Caixin
Jan 08, 2013 07:13 PM

2013: The Year Stagnation Continued

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Historic buildings along the western bank of the Huangpu River lit up in a countdown to 2013


Between 2009 and 2011, the emerging economies, especially the BRICs, kept growing following a brief crash in 2008. Many pundits interpreted it as a sign of decoupling. Emerging economies, due to their low base, tend to grow faster than the developed ones. The issue is by how much. During the 2009-11 period, they experienced high inflation, debt growing faster than income, and asset bubbles, not signs of sustainability. The growth spurt was due to a hot money bubble rather than a natural state of affairs. This bubble isn't blowing up like in 1997 because the big central banks are still loosening monetary policy. Hence, this bubble could deflate gradually.

A bubble deflates when it can't expand, even if there is no trigger to deflate it. The weight itself can bring it down. Even though the Fed, European Central Bank and Bank of Japan continue to expand money supplies, the incremental changes are smaller than before. On the other hand, the asset bubbles in emerging economies have become big and demand acceleration of hot money to continue. The contradiction is causing the emerging economies to cool.

The statistics in emerging economies are not accurate. The GDP data in China and India, for example, do not reflect their 2012 slowdown. My estimate is that the growth rate in emerging economies declined by half in 2012 from 2011. It could be seen in trade stagnation and weak commodity demand.

China and India

When an emerging economy has a low stock of capital and surplus labor, like India, inflation tends to be associated with supply bottlenecks and commodity inflation. China was like that a decade ago and India still is today. China was able to invest massively to de-bottleneck and join the World Trade Organization to create demand. The policy combination led to a decade of rapid growth. Now China has exhausted growth potential from surplus labor, infrastructure formation and rising export penetration. For the next wave of growth, it needs to shift to labor productivity through improving quality and technology on the supply side, and consumption on the demand side. Even if the transition is successful, the growth rate would be much lower than in the past, possibly only half as high.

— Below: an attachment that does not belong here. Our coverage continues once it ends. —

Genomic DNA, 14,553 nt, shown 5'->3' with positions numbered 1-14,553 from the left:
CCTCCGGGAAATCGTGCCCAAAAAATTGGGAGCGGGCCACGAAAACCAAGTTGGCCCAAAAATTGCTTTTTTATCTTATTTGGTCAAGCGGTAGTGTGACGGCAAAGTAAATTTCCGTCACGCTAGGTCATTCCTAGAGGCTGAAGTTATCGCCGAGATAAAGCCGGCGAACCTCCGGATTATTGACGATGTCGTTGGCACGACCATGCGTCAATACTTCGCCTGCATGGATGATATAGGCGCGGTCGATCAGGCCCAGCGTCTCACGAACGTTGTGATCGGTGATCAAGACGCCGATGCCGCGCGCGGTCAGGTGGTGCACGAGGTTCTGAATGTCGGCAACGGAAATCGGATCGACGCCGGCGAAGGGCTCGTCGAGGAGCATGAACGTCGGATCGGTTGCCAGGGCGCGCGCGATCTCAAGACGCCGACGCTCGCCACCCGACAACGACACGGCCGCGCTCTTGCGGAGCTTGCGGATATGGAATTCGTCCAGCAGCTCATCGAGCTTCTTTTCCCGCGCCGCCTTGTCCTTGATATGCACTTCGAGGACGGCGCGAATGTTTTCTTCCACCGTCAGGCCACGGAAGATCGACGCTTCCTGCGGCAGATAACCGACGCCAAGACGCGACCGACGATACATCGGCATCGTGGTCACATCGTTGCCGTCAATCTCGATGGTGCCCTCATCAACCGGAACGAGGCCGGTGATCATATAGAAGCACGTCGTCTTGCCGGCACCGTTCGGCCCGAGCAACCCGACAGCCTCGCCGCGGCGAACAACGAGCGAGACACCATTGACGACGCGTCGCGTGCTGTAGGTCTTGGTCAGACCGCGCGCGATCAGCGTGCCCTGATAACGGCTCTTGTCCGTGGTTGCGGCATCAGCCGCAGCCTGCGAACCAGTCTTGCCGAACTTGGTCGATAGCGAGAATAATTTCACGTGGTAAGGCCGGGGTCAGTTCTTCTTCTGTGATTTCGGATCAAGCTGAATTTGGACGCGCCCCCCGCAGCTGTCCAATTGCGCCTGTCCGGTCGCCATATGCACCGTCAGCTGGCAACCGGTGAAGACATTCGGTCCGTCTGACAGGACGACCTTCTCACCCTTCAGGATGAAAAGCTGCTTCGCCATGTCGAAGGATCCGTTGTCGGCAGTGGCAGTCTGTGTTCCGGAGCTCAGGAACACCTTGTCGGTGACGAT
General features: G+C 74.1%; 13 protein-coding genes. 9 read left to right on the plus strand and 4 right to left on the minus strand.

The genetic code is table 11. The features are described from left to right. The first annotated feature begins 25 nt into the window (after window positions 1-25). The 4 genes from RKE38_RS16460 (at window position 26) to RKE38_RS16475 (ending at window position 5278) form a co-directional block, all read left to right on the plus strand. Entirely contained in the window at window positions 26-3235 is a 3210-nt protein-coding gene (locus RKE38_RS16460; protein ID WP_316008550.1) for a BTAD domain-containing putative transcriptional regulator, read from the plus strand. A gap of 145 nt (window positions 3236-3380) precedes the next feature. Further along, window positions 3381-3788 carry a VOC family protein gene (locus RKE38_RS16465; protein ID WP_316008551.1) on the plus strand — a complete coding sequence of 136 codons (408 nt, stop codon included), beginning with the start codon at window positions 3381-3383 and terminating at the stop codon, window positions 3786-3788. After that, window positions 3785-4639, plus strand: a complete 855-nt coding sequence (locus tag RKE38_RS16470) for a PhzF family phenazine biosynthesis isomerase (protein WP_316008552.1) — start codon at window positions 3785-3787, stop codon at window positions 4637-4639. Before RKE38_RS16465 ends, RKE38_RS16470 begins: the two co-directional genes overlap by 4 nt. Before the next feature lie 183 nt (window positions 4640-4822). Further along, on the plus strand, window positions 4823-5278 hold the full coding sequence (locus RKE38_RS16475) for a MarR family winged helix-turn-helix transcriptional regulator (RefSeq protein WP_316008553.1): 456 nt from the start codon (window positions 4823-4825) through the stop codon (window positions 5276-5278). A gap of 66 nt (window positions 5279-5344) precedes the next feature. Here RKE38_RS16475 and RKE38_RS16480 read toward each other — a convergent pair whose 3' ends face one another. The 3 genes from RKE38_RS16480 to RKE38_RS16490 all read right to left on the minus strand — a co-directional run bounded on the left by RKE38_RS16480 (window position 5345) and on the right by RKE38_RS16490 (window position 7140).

India faces terrible trouble in expanding supply. The constraint is problems in investment implementation, not capital. The global cost of capital has declined sharply with slowing growth everywhere. If India can show ability to form capital like China, global capital would pour in for the upside. Even though the global financial community has been hyping the India story, trying to drum up more business, the multinational corporations (MNCs) have not been able to invest much. Those that have have had a pretty bad experience. Even though India has potential, it will remain so for years to come. Hence, it is not going to take from China to become a growth engine. This is important for commodities. As China's demand cools, suppliers are pinning their hopes on India. They will likely be disappointed. Industrial commodities will likely continue to decline in 2013.

The China-India story is vital for the global growth outlook. If they can't deliver more, the global economy will remain stuck. The Organization for Economic Cooperation and Development (OECD) economies are not capable of good growth under the best circumstances. Aging and declining competitiveness hold them close to zero growth in per capita income. The debt problem is an added headwind. The relatively low growth rates in China and India will last for years to come, I believe.

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